The World of Wonder: Belize Bites Back

keeping nature well fed, ant by ant, mosquito by mosquito

July 3rd, 2016


This morning I spent a few hours exploring the gorgeous land of Hanna Stables near San Ignacio, Belize, looking for birds, snakes, and whichever other animals chose to grace me with their presence before the sun made it too hot to function. It's an incredibly beautiful place, if you ever get the chance to visit.

In any case, I thought I was so wise wearing nature-ready clothes that would allow me to tough it out in the jungle while coping with the overwhelming heat and humidity I experienced in Belize only weeks ago. Shorts and a tank top with water sandals and bug spray forgotten in the hotel room = totally knowledgeable naturalist, right? Wrong!

Leafcutter ants doing their thing to the tune of a genuine jungle soundtrack? It doesn't get much better than this.

These little majesties, leafcutter ants, have the most complex societies after humans. They can carry 5,000 times their own body weight. They like the taste of my toes. I'm not sure if that last fact has been scientifically proven, as I only have a sample size of three ants, but they did seem more than willing to forego the mission of carrying bits of leaves back home to snack on my feet. To get an idea of what their bite feels like, note that they have purportedly been used as wilderness stitches, or wherever needles and sheepgut are lacking and leafcutter ants are not.

At first I didn't notice their apparent foot fetish, as I was busy swatting at the mosquitos which had honed in on my bare shoulders while I was trying to take photographs of birds amongst the dense treetops (those didn't come out very well, for what it's worth). I was actually pretty impressed with the ability of both insect species to swiftly find their prey (me) and attack, wasting no time whatsoever. That kind of efficiency is what millions of years of evolution will get you.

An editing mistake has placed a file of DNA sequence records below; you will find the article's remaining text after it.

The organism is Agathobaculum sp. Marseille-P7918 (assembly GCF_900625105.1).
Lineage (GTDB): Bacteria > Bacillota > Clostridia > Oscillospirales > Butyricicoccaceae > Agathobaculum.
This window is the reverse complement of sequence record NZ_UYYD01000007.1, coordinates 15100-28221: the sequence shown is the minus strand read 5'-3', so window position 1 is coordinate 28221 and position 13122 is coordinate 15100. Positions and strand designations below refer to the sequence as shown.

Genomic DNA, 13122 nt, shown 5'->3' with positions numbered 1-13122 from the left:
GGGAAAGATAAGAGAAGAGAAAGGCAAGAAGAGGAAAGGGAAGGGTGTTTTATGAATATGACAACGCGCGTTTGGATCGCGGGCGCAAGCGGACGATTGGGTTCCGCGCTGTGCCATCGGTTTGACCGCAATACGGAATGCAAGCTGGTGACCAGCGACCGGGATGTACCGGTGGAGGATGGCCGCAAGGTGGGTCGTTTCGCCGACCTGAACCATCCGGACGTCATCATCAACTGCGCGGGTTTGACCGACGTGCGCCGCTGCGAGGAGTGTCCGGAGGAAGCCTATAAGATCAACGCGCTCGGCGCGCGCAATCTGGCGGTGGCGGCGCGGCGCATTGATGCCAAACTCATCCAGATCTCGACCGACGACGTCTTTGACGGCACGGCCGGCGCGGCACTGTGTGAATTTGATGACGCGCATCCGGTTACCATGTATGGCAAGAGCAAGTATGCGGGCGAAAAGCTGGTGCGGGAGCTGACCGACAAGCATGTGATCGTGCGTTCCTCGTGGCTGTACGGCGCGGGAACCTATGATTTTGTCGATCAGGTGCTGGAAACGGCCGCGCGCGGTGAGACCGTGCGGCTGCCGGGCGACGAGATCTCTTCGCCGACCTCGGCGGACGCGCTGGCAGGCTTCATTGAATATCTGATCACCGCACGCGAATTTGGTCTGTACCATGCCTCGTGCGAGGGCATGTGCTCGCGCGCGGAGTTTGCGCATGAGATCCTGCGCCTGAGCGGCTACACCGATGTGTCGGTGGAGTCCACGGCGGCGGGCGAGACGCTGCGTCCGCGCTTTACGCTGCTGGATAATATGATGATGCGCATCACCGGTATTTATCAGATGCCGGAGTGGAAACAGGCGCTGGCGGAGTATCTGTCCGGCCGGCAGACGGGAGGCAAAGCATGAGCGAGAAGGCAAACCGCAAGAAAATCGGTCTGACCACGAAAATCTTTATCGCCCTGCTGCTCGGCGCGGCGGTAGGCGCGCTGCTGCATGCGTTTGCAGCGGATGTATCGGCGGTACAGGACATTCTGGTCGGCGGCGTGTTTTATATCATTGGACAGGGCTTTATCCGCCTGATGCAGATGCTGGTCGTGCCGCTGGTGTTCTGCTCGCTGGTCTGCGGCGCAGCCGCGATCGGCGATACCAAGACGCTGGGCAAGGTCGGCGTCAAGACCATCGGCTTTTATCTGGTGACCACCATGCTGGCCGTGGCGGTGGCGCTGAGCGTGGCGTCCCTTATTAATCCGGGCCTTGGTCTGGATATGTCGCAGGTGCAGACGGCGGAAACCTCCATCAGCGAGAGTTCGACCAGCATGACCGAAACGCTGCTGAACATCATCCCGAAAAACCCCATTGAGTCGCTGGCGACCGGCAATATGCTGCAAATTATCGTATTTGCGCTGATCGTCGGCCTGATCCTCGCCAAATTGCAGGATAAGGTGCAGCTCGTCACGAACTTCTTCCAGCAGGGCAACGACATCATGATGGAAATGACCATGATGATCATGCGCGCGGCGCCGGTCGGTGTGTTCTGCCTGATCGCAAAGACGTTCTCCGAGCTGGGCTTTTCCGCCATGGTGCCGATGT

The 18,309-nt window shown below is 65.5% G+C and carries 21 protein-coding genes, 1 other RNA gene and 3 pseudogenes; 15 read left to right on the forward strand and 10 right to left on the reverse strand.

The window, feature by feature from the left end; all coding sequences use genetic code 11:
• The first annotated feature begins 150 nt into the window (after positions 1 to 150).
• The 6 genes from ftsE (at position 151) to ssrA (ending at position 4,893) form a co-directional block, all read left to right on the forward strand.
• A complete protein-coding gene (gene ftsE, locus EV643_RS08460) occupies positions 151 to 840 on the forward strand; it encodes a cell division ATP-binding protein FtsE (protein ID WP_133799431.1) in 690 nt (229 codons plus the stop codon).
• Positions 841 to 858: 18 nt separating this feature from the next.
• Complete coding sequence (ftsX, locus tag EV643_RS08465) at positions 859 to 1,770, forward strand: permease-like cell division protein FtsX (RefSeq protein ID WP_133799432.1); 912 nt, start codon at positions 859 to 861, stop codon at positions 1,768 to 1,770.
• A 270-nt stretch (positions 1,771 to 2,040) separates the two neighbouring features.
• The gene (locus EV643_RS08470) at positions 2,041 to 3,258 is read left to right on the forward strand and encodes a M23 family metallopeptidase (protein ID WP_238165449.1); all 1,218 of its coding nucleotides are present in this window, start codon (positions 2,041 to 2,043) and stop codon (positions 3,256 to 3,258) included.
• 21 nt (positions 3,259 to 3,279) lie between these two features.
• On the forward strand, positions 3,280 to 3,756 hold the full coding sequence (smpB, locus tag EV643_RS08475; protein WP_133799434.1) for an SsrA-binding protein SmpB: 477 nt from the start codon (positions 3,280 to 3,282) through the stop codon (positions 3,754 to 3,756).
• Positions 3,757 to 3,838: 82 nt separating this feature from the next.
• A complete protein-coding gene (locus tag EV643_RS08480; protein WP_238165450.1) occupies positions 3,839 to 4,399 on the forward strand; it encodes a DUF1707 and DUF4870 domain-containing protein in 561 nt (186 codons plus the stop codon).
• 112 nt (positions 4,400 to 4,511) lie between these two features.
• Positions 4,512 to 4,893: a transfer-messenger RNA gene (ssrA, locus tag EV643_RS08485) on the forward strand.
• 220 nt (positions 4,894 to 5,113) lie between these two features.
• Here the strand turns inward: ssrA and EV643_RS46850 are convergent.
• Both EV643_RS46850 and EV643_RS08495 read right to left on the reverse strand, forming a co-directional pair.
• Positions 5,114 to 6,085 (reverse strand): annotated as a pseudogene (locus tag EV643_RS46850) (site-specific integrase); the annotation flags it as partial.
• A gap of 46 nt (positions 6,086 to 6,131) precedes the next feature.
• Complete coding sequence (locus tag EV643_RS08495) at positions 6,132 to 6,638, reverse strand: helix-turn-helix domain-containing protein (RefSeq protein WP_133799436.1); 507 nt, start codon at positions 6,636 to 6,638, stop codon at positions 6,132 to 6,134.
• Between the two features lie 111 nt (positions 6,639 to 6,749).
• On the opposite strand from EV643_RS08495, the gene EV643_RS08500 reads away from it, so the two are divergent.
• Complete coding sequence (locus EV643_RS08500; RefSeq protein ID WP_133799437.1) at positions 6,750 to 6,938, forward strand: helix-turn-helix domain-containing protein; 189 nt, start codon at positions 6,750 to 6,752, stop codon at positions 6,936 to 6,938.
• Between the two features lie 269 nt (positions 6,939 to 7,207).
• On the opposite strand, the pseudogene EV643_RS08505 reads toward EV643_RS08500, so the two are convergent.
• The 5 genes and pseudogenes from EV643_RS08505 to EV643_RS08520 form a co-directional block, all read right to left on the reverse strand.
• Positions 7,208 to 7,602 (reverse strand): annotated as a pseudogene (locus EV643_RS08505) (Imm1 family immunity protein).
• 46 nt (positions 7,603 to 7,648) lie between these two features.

Besides bugs, there were so many critters to see (and to see me back, per the above female grackle), and I didn't even have to venture particularly deep into the jungle to find them. I saw at least 20 different bird species, including woodpeckers and vultures, and even a little baby coffee snake! I initially mistook its bright red body for a coral snake, but it lacked the characteristic yellow bands of this snake's venomous cousin. 

It's clear that Belize is quite literally teeming with wildlife, from the bitey to the flighted to the legless. And after today, a decent amount of my DNA. 

Speaking of lost body parts, what do you think happened to this iguana's tail? Scientific knowledge about the lizard would suggest that he either whipped an enemy too hard in the face, or intentionally broke free of it when it was grabbed (presumably by the same enemy whose pride he had just slapped away). I like to think that this iguana lost his tail during a much more epic journey, perhaps while cheering too hard for the Icelandic soccer team in Euro2016, who remain triumphant no matter what the score says. A sadder and even less realistic option is that he succumbed to peer pressure from iguana bullies who convinced him that this was the summer fashion trend for their species.

We may never know the truth.

Over and out,

Ali Wunderman

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